This afternoon Jackie drove me to the pharmacy at Milford on Sea to collect a repeat prescription, and then on to Ringwood to buy printer inks from Wessex Photo.
On the way we passed Old Milton’s Chaucombe Green, which is becoming something of a memorial ground.
One of the ‘Lest We Forget’ outlined soldiers, sponsored by Councillor Geoff Beck, stands among autumn leaves fronting a bed planted with winter pansies.
A Flanders poppy decorates a lamppost beside the bordering pavement.
In ‘120 Animal Casualties’ I reported on the tally towards the end of last year posted on Roger Penny Way. I had been under the impression that this was the number of deaths.
Graphic standing silhouettes of those killed total 56. It would appear that the others were injured. As can be seen, no group of those animals who have the right of way on forest roads, went unscathed.
As I am trying to get my head around the new editing facility I cannot tell whether it will be possible for viewers to enlarge these images. I am therefore copying out the text of the Brief History of Milton Village.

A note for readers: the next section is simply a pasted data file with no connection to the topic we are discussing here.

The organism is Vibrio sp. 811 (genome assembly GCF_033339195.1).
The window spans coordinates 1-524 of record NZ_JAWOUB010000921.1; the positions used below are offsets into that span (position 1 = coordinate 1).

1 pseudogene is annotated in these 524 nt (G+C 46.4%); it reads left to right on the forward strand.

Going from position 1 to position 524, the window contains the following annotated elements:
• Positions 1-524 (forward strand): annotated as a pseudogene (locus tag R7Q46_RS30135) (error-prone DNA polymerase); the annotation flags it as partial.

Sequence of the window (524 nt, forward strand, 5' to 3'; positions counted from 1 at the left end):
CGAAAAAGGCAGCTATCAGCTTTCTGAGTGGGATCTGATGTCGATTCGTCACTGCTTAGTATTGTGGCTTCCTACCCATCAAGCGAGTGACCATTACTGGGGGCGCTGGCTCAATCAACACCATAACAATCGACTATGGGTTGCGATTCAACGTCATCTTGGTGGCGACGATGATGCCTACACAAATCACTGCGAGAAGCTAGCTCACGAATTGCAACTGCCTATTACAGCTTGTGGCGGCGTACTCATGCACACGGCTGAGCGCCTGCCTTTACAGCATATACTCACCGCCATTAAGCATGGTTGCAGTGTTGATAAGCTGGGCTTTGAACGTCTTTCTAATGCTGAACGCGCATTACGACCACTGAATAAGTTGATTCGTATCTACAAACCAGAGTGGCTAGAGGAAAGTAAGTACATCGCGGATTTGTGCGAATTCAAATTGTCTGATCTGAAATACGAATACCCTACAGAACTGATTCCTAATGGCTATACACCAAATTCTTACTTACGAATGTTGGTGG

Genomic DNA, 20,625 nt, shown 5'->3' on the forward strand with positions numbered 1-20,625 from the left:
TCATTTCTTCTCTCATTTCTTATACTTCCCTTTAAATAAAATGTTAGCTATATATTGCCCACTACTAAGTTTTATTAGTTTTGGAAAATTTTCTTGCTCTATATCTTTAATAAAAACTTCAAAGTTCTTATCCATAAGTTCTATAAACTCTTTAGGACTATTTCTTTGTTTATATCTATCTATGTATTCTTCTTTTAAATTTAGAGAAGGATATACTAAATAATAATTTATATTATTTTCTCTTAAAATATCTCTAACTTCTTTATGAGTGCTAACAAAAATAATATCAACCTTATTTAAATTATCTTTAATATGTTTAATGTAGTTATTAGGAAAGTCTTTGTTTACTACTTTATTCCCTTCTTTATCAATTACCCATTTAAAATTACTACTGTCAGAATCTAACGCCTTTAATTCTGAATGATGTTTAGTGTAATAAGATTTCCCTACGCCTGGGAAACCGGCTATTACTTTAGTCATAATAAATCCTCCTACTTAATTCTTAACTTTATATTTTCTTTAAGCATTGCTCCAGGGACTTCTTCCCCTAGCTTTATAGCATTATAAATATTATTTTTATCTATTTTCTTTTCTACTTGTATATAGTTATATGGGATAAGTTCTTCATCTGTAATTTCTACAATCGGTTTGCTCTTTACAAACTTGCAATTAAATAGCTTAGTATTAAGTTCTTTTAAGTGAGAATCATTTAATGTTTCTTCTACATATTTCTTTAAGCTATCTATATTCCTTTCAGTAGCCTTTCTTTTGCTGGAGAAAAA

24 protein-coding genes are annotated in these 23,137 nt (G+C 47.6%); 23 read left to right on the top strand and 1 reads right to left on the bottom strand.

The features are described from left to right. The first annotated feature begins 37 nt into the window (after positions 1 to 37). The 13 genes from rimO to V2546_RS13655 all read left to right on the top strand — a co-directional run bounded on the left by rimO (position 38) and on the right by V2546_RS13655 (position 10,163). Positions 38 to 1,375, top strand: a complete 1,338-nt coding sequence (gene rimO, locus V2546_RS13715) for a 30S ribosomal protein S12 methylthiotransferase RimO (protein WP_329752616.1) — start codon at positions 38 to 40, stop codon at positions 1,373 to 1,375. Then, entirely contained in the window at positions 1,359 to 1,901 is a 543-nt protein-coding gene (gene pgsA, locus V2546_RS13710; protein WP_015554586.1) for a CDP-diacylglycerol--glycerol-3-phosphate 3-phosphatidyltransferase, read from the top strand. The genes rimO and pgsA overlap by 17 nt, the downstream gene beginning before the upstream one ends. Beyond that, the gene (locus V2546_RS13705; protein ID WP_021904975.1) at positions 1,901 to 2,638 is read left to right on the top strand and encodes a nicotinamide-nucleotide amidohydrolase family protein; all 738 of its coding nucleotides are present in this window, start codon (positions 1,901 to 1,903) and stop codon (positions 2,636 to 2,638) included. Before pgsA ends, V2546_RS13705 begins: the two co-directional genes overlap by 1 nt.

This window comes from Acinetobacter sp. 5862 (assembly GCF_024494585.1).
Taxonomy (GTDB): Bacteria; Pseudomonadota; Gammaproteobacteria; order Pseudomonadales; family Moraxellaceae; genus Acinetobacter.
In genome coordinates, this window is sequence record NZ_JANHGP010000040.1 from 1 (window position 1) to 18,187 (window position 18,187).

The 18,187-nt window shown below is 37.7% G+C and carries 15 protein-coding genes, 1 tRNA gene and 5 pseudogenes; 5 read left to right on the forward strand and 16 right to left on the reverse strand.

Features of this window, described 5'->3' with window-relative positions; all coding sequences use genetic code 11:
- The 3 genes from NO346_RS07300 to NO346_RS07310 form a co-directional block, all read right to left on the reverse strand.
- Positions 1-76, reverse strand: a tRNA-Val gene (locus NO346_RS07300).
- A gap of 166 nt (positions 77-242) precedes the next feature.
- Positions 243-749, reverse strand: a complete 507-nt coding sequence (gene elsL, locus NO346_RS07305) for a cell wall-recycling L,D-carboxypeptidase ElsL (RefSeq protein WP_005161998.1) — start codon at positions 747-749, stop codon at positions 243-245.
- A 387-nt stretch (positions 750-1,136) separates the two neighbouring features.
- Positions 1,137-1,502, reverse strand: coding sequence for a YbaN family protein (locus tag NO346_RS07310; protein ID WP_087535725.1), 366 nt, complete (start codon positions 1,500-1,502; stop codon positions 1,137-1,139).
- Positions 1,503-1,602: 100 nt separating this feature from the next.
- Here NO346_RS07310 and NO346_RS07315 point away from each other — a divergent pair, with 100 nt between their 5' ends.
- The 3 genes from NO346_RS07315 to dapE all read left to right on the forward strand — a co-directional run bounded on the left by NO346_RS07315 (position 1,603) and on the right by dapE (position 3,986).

‘The manor of Milton (‘Mildeltune’) is listed in the Domesday Book of 1086 and literally means ‘Middle Farm’. It was part of the lands belonging to Hugh de Port, and the estate was held for him by William Chernet. The Chernet family maintained possession of Milton into the 13th century, although lesser families were managing the estate on their behalf. The most important of these were the Chaucombe (or Chalcombe) family, who were probably the first people to build a church in Milton in the mid 13th century. In 1303 Thomas de Chaucombe was given permission to hold a weekly market on Tuesdays at Milton, as well as an annual fair on the feast day of Mary Magdalene. From 1365 to 1565, the manor was in the possession of the Tyrrell family. The manor passed through various hands in subsequent centuries. The last significant owners were the Bursey family in the 19th century, and in the 1890s the remaining lands of the estate were subdivided and sold.’
I’m sure one or more of my blogging friends will let me know if this has been an unnecessary effort.
The market mentioned above continues to this day, although at some stage it has moved to Wednesday.
This evening we dined on breaded chicken steaks from Tesco, which Jackie spiced up with very hot ratatouille, served with crisp sautéed potatoes and tender green beans. I finished the Merlot.